Web Accessibility and Information Literacy Books
Posted by Brian Kelly on 11 July 2008
I’m pleased to report that two books which I’ve contributed to have been published this year. I’ve previously mentioned Information Literacy Meets Library 2.0, by Peter Godwin and Jo Parker (published by Facet Publishing and also available from Amazon). In addition Web Accessibility: Practical Advice for the Library and Information Professional by Jenny Craven, which is also published by Facet Publishing and available from Amazon, also contains a chapter by me.
My contributions to these two publications reflect various posts I’m published in this blog – a chapter which introduces Web 2.0 technologies is given in the Information Literacy book (this book, incidentally has been reviewed on the Joeyanne Libraryanne blog) and a description of the limitations of WAI’s approach to Web accessibility with a description of the holistic approach to Web accessibility concludes the Web Accessibility book. So rather than revisiting these topics, let me give some thoughts on the statistics on the sales of these book available on the Amazon Web site.
The ranking for Information Literacy Meets Library 2.0 on 10 July 2008 is:
Amazon.co.uk Sales Rank: 405,869 in Books
and for Web Accessibility: Practical Advice for the Library and Information Professional on the same date:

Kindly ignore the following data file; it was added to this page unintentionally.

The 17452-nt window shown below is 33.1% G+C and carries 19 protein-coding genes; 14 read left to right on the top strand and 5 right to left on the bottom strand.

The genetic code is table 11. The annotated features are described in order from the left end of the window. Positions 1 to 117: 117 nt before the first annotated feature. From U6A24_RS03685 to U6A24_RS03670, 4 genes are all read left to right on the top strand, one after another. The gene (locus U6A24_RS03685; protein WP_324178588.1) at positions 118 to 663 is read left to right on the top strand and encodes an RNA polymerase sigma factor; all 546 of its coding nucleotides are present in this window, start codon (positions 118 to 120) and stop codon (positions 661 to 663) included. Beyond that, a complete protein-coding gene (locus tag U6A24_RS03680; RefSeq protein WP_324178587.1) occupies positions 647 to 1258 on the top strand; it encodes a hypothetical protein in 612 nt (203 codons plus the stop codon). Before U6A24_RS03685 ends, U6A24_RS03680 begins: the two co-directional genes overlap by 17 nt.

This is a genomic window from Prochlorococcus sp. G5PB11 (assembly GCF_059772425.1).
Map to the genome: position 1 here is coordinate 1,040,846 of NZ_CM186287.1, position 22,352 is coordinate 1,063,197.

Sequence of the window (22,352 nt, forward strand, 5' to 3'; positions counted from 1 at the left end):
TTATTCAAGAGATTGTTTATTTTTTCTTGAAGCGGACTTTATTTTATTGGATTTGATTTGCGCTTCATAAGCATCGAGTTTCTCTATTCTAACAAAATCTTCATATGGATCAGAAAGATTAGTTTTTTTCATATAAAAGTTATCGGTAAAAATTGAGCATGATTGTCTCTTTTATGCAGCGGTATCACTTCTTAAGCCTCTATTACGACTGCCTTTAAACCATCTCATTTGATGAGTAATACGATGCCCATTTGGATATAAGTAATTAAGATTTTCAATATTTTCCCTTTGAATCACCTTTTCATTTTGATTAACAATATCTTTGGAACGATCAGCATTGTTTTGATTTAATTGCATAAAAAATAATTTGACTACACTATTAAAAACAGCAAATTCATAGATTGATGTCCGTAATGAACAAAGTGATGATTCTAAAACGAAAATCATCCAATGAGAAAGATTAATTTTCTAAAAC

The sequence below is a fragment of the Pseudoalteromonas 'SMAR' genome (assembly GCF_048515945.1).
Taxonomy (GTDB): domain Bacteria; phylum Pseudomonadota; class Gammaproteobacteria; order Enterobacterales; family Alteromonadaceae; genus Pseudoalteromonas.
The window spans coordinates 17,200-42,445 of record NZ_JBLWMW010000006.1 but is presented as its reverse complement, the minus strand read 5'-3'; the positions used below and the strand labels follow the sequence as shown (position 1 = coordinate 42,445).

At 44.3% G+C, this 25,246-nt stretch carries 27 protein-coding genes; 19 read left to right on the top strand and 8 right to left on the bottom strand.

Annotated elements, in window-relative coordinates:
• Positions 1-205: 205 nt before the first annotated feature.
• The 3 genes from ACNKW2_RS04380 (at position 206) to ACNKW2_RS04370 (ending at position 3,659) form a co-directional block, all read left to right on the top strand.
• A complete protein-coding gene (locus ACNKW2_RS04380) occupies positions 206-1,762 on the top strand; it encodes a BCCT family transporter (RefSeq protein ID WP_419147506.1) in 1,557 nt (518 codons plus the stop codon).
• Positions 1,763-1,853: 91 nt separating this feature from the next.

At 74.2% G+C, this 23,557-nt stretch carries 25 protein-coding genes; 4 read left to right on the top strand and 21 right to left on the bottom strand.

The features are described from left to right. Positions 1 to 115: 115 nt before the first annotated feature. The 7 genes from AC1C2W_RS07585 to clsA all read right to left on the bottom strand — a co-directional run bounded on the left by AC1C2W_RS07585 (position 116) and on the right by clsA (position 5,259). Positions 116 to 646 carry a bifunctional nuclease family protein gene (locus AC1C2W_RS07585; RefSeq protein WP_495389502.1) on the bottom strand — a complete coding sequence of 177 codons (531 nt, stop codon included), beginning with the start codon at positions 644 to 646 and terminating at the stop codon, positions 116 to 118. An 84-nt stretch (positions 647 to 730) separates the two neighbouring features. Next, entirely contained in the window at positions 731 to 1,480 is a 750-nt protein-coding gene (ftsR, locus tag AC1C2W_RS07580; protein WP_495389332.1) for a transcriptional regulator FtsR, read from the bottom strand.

Amazon.co.uk Sales Rank: 370,249 in Books
My colleague Emma Tonkin brought to my attention an article on Inside the Amazon Sales Rank. This in turn links to another article on page on Amazon Sales Rank For Books which contains a couple of embedded YouTube videos which expand on the discussions. It seems that the Amazon sales ranks reflect the following numbers of sales:
|Ranking||Sales per day|
|10,000||2.2 (11 copies every 5 days)|
|100,000||0.2 (1 copy every 5 days)|
This table has been produced by publishers who correlated their sales figures with the Amazon ranking figures. But it occurs to me that with Amazon publishing these figures in a consistent fashion on their Web site it should be possible to automate the harvesting of such data, and perhaps carry out trend analyses. And for scholarly publications available from Amazon might an institution find it valuable to aggregate data for books published by staff from the institution? Or maybe it will just be the individual authors who would like to receive an alert when their publication rises up the Amazon ranking table?